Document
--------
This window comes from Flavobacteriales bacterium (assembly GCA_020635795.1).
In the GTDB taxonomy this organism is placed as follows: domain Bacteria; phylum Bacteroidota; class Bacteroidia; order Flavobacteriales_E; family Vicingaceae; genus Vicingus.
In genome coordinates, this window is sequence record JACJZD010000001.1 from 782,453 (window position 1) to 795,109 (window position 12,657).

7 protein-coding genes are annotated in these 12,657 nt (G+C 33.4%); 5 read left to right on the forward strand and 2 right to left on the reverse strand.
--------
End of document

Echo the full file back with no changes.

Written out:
This window comes from Flavobacteriales bacterium (assembly GCA_020635795.1).
In the GTDB taxonomy this organism is placed as follows: domain Bacteria; phylum Bacteroidota; class Bacteroidia; order Flavobacteriales_E; family Vicingaceae; genus Vicingus.
In genome coordinates, this window is sequence record JACJZD010000001.1 from 782,453 (window position 1) to 795,109 (window position 12,657).

7 protein-coding genes are annotated in these 12,657 nt (G+C 33.4%); 5 read left to right on the forward strand and 2 right to left on the reverse strand.